"You feel like you’re such a good athlete and you’re playing at the highest possible level in the world," Sims says. "You’re able to accomplish that and you’re lifting, you feel strong.

"But you don’t recognize how much it affects your heart, your lungs, your whole system when you’re carrying 300-plus pounds."

When his career ended, life without football, coupled with a divorce, began Sims on a journey that he calls an "unhealthy roller coaster." He packed on 60 pounds and topped out at almost 400 pounds.

He looked at pictures of how he looked in the past and compared them to what he looked like in a photo at Dan Marino’s Hall of Fame induction ceremony in 2005 and he became disgusted.

"I became a big, fat retired football player," Sims says. "And I began to jeopardize my own personal health."

Like Shultz, Sims picked up poor eating habits. After his divorce, it wasn’t out of the ordinary for Sims to go out for dinner, start with an appetizer of 10-20 chicken wings, have a burger with fries, add 3 or 4 sodas and then finish with desert. Later that night, capping a furious few hours of eating, he would digest a 1-pound bag of peanut butter M&Ms while watching television.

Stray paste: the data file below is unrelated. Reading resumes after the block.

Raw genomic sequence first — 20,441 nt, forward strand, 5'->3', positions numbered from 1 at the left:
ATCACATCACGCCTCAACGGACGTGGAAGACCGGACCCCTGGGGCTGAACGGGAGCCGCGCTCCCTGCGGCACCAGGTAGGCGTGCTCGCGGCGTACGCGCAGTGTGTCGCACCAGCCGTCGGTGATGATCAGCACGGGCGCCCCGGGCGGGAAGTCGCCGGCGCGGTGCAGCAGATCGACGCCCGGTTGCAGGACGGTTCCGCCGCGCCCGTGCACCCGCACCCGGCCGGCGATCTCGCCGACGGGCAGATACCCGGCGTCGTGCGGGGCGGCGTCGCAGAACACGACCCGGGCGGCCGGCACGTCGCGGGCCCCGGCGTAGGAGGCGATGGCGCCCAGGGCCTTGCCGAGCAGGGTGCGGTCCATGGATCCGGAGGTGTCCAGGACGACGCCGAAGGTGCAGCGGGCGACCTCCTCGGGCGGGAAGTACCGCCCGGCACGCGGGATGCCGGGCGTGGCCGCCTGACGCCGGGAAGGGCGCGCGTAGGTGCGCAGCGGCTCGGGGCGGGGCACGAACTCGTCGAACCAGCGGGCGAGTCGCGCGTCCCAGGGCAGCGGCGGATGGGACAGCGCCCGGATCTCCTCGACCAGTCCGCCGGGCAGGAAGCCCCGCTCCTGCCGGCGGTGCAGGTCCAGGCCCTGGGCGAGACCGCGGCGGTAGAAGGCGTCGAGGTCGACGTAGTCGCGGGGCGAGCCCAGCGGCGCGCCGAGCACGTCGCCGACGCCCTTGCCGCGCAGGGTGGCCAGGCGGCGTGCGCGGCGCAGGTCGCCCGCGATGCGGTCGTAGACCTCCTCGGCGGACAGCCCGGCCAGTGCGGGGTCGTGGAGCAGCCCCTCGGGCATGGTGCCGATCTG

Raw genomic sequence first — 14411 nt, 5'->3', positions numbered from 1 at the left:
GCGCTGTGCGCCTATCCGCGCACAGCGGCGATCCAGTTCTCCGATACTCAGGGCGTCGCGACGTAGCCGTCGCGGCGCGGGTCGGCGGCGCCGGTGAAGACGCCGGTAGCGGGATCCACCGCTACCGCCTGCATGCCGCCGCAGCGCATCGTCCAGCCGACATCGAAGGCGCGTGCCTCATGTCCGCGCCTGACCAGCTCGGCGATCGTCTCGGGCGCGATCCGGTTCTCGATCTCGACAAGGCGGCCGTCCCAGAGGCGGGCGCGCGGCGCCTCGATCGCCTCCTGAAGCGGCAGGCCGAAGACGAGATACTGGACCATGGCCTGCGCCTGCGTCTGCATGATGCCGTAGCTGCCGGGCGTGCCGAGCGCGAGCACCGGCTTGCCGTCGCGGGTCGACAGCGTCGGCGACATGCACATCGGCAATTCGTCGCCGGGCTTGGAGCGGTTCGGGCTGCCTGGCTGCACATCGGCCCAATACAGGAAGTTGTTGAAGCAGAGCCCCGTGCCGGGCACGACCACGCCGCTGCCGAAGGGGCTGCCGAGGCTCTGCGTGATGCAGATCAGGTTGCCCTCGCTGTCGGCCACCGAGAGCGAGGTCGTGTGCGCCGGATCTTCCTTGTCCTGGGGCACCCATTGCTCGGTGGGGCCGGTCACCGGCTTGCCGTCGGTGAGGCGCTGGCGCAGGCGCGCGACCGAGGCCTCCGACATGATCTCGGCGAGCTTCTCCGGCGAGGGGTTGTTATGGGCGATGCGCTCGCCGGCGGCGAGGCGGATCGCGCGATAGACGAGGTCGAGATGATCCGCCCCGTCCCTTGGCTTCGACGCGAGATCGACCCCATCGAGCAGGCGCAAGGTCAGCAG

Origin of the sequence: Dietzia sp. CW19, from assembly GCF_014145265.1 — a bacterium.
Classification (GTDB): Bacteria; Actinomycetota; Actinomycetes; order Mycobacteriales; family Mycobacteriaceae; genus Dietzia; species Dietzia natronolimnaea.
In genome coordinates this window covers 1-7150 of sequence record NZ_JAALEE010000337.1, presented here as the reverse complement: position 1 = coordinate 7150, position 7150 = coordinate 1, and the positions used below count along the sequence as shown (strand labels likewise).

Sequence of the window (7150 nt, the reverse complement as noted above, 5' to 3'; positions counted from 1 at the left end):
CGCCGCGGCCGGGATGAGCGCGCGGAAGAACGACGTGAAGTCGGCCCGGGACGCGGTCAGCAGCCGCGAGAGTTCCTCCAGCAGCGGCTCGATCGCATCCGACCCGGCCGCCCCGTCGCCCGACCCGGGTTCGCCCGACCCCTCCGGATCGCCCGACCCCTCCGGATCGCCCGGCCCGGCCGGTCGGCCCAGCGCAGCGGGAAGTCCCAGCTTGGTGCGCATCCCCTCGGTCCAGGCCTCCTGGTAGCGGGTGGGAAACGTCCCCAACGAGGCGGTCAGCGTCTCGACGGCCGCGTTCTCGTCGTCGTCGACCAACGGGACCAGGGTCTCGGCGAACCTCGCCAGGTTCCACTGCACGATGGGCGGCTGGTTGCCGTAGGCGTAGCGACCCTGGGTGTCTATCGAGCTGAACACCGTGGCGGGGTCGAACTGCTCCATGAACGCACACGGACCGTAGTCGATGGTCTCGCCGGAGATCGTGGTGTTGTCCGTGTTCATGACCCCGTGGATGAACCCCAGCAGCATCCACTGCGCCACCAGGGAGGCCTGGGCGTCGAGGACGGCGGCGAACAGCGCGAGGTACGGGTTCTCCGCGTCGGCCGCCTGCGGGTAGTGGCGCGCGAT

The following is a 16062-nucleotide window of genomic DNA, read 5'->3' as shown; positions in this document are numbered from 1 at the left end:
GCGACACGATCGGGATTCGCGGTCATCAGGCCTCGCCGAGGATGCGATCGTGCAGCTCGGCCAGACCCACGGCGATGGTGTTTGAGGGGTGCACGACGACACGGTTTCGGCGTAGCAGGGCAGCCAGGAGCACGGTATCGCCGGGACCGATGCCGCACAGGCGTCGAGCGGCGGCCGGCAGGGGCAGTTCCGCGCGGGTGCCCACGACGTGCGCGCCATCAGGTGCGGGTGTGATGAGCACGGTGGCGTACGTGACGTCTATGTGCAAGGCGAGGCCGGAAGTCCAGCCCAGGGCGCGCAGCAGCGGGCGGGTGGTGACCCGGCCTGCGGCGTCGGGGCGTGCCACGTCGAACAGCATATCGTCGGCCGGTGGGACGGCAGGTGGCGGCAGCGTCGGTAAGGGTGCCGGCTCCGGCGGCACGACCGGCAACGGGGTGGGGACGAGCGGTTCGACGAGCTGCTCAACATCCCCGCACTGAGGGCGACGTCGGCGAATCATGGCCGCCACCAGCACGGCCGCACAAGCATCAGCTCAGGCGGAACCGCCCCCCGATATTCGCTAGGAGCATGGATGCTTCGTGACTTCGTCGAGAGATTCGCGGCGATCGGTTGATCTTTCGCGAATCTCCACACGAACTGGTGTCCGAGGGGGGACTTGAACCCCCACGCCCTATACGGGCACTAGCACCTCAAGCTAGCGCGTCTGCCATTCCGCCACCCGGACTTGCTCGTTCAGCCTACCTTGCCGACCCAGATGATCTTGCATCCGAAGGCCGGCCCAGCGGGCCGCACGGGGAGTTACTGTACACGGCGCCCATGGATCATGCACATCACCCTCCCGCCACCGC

Following Galbreath’s death, Sims – who is now 45 – scheduled lap-band surgery. He had researched bariatric surgery before and while it would be no magic pill for permanent weight loss, he knew it could help

Within 10 weeks of the surgery, Sims dropped to 275 pounds. He has kept the weight off for two years and now weighs 280 – a weight he hasn’t maintained since his junior year of high school.

He has gone from a waist size of 48-50 down to a 38 and still finds shopping a little awkward two years later. He now works with former players through the NFL’s Player Care Foundation and hopes this fall to launch The Hope Program, helping players with obesity and making the transition into retirement.

"it used to be a joke – who was the biggest guy in the room" Sims says. "Well, it’s not funny anymore."

"It’s a huge issue and when you let your weight and your health get that out of control, there’s a lot of shame that goes along with it," Sims says. "I was a world-class athlete and I let myself get to be a meal away from 400 pounds."

While weight issues among former players become more serious the older they get, Dr. Tucker says it’s one that should be addressed much sooner in life. After conducting the study involving more than 500 active players five years ago, Tucker has begun targeting recently retired players for more research he hopes to begin within the next two years.

Tucker says he plans to use simple criteria for a study he hopes will involve several hundred players. He will investigate how players’ cardio risk factors compare at age 35 from when they were active in the NFL. He’ll monitor how much they are exercising, whether they are losing or gaining weight, how their cholesterol and blood pressure looks, along with other factors that could help Tucker determine exactly how much risk players who have completed in the NFL over the past 20 years really face.